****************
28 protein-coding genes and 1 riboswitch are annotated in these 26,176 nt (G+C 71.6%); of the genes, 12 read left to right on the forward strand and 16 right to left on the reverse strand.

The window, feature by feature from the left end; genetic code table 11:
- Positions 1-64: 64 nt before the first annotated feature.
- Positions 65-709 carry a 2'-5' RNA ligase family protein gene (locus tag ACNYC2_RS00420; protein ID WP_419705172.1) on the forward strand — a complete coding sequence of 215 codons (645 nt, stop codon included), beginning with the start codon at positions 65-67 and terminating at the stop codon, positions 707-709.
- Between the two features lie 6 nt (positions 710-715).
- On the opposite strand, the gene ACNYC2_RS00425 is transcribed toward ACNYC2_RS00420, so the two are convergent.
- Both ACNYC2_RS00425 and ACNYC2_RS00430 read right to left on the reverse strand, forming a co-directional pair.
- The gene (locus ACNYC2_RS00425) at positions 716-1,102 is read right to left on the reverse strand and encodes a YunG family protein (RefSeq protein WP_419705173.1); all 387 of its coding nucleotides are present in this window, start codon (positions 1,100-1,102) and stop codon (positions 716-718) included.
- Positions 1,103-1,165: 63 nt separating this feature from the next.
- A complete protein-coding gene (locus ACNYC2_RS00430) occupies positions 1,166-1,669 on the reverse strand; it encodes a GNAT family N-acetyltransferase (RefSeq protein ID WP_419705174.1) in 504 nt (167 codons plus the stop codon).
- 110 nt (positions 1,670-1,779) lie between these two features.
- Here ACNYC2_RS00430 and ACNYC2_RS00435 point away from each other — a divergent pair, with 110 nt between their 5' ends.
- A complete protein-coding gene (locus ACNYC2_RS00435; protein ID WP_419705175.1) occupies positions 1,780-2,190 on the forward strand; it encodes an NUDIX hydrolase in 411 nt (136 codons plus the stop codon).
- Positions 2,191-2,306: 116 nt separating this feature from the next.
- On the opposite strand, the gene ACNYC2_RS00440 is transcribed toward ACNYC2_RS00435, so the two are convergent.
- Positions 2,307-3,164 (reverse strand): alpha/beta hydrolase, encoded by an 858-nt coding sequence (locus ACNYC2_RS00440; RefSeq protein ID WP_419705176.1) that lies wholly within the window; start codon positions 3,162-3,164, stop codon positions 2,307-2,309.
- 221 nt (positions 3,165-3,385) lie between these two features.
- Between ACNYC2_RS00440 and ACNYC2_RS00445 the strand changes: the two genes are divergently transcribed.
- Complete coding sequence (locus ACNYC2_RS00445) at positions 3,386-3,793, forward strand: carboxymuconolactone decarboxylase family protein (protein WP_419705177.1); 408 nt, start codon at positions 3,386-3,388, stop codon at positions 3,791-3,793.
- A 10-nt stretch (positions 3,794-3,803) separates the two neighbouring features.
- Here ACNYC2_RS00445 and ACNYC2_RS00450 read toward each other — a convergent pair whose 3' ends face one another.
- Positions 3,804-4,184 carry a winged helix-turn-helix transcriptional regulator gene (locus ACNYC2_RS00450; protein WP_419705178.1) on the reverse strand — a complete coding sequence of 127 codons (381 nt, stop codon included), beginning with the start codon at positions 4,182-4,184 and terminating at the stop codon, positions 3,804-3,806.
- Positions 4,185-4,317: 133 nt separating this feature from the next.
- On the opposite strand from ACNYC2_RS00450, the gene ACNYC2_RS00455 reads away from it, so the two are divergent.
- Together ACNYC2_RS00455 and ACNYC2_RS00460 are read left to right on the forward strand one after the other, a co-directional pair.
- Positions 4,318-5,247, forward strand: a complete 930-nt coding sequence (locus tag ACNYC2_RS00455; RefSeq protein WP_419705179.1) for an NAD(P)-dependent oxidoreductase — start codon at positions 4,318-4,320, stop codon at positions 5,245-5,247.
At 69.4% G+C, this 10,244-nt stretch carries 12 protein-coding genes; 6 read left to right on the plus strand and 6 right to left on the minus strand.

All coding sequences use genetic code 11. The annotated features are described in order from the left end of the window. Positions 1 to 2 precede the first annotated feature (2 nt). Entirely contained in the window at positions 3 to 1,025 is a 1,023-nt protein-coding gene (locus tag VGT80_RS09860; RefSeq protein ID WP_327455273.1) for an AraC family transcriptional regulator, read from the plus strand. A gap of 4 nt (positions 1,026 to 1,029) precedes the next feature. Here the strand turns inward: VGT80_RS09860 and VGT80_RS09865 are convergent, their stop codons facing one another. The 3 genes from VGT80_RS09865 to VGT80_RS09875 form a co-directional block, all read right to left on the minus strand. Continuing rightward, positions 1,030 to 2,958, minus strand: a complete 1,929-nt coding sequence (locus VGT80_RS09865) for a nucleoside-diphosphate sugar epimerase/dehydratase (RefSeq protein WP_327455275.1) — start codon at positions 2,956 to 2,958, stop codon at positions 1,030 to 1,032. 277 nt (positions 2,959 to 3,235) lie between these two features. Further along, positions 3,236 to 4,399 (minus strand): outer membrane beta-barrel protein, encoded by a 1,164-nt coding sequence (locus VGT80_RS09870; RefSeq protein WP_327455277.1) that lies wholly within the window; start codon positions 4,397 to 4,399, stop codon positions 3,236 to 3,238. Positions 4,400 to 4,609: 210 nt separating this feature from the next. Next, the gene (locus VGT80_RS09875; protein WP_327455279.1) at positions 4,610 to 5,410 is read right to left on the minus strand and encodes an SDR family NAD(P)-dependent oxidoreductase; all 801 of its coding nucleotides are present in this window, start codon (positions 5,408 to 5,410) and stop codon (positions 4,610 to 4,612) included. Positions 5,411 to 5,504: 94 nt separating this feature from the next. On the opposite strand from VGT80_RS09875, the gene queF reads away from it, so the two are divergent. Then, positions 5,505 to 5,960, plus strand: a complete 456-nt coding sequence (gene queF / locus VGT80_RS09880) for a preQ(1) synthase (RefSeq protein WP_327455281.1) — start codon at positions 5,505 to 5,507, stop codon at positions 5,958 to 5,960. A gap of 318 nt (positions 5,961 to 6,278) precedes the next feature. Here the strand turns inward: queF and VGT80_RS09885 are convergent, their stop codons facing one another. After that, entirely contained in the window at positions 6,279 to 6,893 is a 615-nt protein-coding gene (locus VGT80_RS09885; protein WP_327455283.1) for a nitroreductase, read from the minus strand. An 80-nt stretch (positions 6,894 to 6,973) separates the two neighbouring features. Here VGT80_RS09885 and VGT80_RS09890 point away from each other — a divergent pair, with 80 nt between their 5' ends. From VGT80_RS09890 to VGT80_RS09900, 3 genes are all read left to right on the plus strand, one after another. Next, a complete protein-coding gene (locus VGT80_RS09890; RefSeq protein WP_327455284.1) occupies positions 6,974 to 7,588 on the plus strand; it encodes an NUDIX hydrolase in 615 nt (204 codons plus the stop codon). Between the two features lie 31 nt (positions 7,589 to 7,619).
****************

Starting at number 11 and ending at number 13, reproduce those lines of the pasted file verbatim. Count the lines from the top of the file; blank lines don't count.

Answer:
- 110 nt (positions 1,670-1,779) lie between these two features.
- Here ACNYC2_RS00430 and ACNYC2_RS00435 point away from each other — a divergent pair, with 110 nt between their 5' ends.
- A complete protein-coding gene (locus ACNYC2_RS00435; protein ID WP_419705175.1) occupies positions 1,780-2,190 on the forward strand; it encodes an NUDIX hydrolase in 411 nt (136 codons plus the stop codon).